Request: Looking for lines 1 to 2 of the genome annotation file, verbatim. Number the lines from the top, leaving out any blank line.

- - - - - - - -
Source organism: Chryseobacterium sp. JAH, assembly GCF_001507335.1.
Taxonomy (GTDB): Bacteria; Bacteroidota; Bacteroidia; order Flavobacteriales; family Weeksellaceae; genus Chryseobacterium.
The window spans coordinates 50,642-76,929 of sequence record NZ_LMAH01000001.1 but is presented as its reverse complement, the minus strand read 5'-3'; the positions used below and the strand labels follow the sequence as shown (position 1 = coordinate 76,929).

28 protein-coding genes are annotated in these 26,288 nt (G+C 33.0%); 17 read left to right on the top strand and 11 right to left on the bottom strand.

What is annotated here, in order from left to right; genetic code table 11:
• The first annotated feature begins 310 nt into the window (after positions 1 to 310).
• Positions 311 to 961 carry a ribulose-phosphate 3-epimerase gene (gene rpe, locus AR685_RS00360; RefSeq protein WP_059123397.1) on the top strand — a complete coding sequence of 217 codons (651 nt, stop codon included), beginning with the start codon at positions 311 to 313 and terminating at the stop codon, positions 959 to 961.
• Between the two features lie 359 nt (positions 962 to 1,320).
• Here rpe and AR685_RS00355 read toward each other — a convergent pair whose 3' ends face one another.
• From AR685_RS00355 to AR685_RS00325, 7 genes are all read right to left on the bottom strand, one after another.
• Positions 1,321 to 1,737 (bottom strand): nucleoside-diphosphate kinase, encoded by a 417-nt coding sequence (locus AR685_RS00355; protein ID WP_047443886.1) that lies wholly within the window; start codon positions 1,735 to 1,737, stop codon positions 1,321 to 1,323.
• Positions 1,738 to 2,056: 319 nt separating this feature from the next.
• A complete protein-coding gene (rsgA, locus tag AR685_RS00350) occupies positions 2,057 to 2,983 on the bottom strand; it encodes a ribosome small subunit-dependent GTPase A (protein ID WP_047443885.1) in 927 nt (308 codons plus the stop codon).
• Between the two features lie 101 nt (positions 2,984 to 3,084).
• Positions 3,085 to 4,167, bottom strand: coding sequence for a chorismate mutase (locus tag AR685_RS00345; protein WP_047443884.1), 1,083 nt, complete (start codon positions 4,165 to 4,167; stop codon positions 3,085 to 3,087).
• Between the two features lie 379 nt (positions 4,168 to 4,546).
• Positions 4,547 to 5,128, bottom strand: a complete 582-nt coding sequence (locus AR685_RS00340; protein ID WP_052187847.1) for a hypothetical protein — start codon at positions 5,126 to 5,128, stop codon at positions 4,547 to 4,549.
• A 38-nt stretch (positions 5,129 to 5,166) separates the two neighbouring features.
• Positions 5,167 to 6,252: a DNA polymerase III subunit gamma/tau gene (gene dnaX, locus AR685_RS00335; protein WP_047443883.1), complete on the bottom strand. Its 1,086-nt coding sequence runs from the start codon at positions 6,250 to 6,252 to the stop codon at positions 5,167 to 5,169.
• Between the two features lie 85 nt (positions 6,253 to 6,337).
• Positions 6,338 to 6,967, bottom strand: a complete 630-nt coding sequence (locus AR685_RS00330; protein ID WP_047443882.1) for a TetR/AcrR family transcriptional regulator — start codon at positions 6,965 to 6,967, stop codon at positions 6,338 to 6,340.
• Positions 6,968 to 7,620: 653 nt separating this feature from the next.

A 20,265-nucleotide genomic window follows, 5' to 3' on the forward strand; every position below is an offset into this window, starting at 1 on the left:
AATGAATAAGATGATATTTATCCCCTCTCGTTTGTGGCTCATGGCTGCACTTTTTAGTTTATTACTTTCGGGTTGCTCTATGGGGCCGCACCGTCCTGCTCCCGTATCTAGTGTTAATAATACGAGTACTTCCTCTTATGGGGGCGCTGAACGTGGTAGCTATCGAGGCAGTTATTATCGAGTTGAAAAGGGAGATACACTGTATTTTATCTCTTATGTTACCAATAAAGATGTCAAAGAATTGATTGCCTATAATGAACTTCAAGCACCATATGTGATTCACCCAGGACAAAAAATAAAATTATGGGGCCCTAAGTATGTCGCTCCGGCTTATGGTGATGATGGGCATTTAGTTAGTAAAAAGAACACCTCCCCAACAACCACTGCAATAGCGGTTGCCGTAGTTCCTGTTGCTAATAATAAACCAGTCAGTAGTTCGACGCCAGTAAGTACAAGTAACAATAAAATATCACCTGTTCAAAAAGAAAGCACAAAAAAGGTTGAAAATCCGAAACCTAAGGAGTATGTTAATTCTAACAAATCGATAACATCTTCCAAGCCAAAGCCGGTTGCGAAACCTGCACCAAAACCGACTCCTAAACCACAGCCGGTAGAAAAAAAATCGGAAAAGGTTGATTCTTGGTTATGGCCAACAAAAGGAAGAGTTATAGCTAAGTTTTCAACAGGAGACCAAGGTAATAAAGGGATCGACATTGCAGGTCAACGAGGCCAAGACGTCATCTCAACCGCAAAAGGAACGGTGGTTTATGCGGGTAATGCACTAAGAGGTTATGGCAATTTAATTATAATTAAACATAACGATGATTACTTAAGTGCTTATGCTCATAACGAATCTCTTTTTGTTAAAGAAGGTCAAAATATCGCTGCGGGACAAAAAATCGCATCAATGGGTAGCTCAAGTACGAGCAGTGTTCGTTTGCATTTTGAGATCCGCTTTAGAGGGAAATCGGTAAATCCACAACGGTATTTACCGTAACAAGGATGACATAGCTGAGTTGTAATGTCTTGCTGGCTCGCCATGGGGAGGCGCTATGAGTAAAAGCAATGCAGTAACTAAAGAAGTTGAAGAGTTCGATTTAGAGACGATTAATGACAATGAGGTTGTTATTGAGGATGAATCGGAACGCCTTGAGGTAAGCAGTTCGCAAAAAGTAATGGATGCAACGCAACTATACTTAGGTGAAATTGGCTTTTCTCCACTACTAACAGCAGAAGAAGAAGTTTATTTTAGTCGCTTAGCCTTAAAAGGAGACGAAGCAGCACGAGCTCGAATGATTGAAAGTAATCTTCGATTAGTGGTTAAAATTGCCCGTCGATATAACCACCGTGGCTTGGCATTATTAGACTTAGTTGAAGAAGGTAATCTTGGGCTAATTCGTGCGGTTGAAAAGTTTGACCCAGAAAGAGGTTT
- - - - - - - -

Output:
Source organism: Chryseobacterium sp. JAH, assembly GCF_001507335.1.
Taxonomy (GTDB): Bacteria; Bacteroidota; Bacteroidia; order Flavobacteriales; family Weeksellaceae; genus Chryseobacterium.